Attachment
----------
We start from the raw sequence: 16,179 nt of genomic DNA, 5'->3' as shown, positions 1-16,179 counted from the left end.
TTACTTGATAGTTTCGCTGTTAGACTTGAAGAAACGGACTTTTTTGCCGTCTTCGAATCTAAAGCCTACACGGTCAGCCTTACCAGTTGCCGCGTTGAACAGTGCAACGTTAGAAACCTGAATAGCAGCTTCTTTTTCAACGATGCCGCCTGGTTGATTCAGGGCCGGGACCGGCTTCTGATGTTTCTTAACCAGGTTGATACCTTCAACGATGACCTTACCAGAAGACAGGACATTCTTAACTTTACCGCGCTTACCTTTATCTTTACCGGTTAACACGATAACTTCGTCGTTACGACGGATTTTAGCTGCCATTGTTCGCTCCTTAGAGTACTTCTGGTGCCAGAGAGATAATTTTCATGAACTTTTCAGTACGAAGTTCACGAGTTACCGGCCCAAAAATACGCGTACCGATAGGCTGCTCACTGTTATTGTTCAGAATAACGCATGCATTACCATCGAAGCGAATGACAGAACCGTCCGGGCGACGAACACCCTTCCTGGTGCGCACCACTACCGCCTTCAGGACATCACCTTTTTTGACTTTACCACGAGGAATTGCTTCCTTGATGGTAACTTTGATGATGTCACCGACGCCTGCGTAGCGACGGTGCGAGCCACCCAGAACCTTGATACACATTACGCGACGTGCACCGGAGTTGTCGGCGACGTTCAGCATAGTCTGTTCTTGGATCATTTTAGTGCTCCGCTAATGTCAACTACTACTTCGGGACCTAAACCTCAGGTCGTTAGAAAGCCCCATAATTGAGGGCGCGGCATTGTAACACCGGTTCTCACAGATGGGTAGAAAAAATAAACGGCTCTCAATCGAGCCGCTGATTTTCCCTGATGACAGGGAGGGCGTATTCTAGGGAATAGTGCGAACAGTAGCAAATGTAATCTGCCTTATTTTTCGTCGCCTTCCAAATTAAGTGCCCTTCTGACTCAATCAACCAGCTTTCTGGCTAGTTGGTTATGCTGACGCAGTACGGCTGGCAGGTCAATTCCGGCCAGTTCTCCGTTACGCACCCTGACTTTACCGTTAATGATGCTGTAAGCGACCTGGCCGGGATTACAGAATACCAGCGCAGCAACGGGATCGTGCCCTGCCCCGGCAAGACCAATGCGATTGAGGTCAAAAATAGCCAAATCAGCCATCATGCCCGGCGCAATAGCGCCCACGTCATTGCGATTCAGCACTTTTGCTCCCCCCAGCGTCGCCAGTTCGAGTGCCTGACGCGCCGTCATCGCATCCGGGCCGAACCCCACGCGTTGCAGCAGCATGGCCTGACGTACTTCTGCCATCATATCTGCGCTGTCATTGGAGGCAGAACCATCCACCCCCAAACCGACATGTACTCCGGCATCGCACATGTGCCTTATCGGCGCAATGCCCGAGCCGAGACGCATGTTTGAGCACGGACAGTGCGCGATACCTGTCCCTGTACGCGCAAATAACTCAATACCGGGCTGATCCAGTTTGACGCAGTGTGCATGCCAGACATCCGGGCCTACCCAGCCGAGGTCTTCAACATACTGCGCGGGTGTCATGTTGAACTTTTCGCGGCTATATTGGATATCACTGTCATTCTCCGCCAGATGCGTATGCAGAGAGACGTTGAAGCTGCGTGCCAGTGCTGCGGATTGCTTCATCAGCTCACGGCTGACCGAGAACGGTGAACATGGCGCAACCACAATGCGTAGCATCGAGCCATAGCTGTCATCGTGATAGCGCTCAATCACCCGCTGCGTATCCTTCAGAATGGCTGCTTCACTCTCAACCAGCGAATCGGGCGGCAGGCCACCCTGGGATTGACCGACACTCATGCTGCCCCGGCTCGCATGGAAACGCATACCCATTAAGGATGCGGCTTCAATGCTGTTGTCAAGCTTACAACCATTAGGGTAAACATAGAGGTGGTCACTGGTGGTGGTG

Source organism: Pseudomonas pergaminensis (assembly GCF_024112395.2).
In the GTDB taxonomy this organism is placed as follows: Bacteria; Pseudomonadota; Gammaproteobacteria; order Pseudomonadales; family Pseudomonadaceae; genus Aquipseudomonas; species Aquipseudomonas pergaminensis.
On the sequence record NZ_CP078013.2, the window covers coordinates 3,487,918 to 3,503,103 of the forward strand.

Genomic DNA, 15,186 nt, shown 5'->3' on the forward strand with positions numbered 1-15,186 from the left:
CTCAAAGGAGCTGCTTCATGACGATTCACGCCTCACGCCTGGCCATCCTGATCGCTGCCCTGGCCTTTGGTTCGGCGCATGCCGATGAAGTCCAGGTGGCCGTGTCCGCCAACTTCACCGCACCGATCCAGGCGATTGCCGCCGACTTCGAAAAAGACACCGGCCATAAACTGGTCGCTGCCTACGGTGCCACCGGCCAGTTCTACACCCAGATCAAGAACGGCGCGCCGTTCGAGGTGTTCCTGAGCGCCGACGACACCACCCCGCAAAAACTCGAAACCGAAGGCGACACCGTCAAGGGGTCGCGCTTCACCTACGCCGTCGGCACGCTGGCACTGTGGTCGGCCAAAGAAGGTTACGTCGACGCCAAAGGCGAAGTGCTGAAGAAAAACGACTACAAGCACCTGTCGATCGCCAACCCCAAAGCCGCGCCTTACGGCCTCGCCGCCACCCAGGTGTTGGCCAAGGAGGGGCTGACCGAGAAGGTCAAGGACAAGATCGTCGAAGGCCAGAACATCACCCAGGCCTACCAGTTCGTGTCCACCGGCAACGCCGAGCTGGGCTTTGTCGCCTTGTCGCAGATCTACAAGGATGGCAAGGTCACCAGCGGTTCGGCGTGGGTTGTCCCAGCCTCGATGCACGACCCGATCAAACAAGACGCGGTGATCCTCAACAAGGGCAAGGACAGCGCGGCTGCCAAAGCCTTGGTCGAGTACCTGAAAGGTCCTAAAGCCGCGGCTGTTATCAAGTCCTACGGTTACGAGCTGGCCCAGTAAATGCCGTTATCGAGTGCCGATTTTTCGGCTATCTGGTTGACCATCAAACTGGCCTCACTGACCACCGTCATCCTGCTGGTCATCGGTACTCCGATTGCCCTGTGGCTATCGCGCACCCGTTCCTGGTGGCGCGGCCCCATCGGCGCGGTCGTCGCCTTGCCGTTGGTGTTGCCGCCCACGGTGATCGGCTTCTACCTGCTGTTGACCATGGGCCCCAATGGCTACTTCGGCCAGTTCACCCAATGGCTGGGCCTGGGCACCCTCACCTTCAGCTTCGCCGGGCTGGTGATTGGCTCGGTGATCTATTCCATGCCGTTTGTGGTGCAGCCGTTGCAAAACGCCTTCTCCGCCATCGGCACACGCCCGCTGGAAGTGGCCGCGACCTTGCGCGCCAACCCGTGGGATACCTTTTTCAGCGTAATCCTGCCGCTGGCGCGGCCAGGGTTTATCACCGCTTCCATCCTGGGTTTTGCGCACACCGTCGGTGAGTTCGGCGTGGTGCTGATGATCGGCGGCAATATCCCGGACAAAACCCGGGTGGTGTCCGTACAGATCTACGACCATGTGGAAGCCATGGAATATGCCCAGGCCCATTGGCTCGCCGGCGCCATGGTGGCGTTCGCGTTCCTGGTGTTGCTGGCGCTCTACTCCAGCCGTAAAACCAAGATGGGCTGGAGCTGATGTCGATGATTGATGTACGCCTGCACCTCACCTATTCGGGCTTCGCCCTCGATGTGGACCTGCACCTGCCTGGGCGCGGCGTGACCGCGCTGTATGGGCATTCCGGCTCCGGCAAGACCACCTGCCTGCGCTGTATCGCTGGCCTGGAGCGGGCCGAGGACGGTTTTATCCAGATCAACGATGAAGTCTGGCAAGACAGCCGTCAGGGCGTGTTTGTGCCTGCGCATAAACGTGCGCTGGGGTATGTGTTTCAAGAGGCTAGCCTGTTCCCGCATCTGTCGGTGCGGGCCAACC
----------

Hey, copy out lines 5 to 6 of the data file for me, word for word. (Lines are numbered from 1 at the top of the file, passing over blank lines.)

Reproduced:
On the sequence record NZ_CP078013.2, the window covers coordinates 3,487,918 to 3,503,103 of the forward strand.

Genomic DNA, 15,186 nt, shown 5'->3' on the forward strand with positions numbered 1-15,186 from the left: